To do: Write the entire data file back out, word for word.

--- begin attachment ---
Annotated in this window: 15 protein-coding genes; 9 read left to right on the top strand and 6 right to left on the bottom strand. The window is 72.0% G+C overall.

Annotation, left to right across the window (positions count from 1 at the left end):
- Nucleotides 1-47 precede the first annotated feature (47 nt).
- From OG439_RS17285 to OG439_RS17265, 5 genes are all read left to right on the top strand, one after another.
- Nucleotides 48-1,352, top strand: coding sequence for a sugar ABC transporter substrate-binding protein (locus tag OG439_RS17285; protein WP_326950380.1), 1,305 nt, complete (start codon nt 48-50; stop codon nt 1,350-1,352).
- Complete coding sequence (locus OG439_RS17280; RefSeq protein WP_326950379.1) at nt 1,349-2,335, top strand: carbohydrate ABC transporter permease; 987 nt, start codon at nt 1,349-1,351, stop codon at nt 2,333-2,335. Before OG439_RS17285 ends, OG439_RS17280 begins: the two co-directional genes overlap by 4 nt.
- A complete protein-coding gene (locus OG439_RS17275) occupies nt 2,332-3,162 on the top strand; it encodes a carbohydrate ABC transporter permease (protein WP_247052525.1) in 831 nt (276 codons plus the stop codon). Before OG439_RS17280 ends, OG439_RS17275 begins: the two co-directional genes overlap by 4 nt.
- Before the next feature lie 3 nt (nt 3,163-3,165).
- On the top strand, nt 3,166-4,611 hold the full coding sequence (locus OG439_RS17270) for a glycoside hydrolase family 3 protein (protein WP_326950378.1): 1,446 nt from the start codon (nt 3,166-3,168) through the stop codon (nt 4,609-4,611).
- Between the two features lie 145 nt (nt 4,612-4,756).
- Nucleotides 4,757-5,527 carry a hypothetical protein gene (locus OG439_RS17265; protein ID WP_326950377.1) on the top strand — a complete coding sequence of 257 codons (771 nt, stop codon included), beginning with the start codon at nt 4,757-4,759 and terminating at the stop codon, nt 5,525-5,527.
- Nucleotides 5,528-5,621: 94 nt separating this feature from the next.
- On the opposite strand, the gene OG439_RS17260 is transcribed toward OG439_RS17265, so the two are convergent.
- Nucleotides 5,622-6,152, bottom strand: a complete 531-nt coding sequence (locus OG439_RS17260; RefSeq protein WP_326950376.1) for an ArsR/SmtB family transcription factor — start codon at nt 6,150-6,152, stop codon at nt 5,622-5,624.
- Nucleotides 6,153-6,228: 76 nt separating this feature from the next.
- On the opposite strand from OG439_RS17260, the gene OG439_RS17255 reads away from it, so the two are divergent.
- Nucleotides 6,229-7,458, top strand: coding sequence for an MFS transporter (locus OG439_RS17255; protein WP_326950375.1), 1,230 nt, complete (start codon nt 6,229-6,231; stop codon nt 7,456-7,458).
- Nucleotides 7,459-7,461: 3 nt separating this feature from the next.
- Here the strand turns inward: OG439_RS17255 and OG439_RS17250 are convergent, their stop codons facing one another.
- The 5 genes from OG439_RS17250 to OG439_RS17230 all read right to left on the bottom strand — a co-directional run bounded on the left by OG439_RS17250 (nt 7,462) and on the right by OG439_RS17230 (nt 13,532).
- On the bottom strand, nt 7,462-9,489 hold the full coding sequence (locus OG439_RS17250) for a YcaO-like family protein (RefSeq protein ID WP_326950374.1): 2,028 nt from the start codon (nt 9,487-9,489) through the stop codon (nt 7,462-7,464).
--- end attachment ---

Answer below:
Annotated in this window: 15 protein-coding genes; 9 read left to right on the top strand and 6 right to left on the bottom strand. The window is 72.0% G+C overall.

Annotation, left to right across the window (positions count from 1 at the left end):
- Nucleotides 1-47 precede the first annotated feature (47 nt).
- From OG439_RS17285 to OG439_RS17265, 5 genes are all read left to right on the top strand, one after another.
- Nucleotides 48-1,352, top strand: coding sequence for a sugar ABC transporter substrate-binding protein (locus tag OG439_RS17285; protein WP_326950380.1), 1,305 nt, complete (start codon nt 48-50; stop codon nt 1,350-1,352).
- Complete coding sequence (locus OG439_RS17280; RefSeq protein WP_326950379.1) at nt 1,349-2,335, top strand: carbohydrate ABC transporter permease; 987 nt, start codon at nt 1,349-1,351, stop codon at nt 2,333-2,335. Before OG439_RS17285 ends, OG439_RS17280 begins: the two co-directional genes overlap by 4 nt.
- A complete protein-coding gene (locus OG439_RS17275) occupies nt 2,332-3,162 on the top strand; it encodes a carbohydrate ABC transporter permease (protein WP_247052525.1) in 831 nt (276 codons plus the stop codon). Before OG439_RS17280 ends, OG439_RS17275 begins: the two co-directional genes overlap by 4 nt.
- Before the next feature lie 3 nt (nt 3,163-3,165).
- On the top strand, nt 3,166-4,611 hold the full coding sequence (locus OG439_RS17270) for a glycoside hydrolase family 3 protein (protein WP_326950378.1): 1,446 nt from the start codon (nt 3,166-3,168) through the stop codon (nt 4,609-4,611).
- Between the two features lie 145 nt (nt 4,612-4,756).
- Nucleotides 4,757-5,527 carry a hypothetical protein gene (locus OG439_RS17265; protein ID WP_326950377.1) on the top strand — a complete coding sequence of 257 codons (771 nt, stop codon included), beginning with the start codon at nt 4,757-4,759 and terminating at the stop codon, nt 5,525-5,527.
- Nucleotides 5,528-5,621: 94 nt separating this feature from the next.
- On the opposite strand, the gene OG439_RS17260 is transcribed toward OG439_RS17265, so the two are convergent.
- Nucleotides 5,622-6,152, bottom strand: a complete 531-nt coding sequence (locus OG439_RS17260; RefSeq protein WP_326950376.1) for an ArsR/SmtB family transcription factor — start codon at nt 6,150-6,152, stop codon at nt 5,622-5,624.
- Nucleotides 6,153-6,228: 76 nt separating this feature from the next.
- On the opposite strand from OG439_RS17260, the gene OG439_RS17255 reads away from it, so the two are divergent.
- Nucleotides 6,229-7,458, top strand: coding sequence for an MFS transporter (locus OG439_RS17255; protein WP_326950375.1), 1,230 nt, complete (start codon nt 6,229-6,231; stop codon nt 7,456-7,458).
- Nucleotides 7,459-7,461: 3 nt separating this feature from the next.
- Here the strand turns inward: OG439_RS17255 and OG439_RS17250 are convergent, their stop codons facing one another.
- The 5 genes from OG439_RS17250 to OG439_RS17230 all read right to left on the bottom strand — a co-directional run bounded on the left by OG439_RS17250 (nt 7,462) and on the right by OG439_RS17230 (nt 13,532).
- On the bottom strand, nt 7,462-9,489 hold the full coding sequence (locus OG439_RS17250) for a YcaO-like family protein (RefSeq protein ID WP_326950374.1): 2,028 nt from the start codon (nt 9,487-9,489) through the stop codon (nt 7,462-7,464).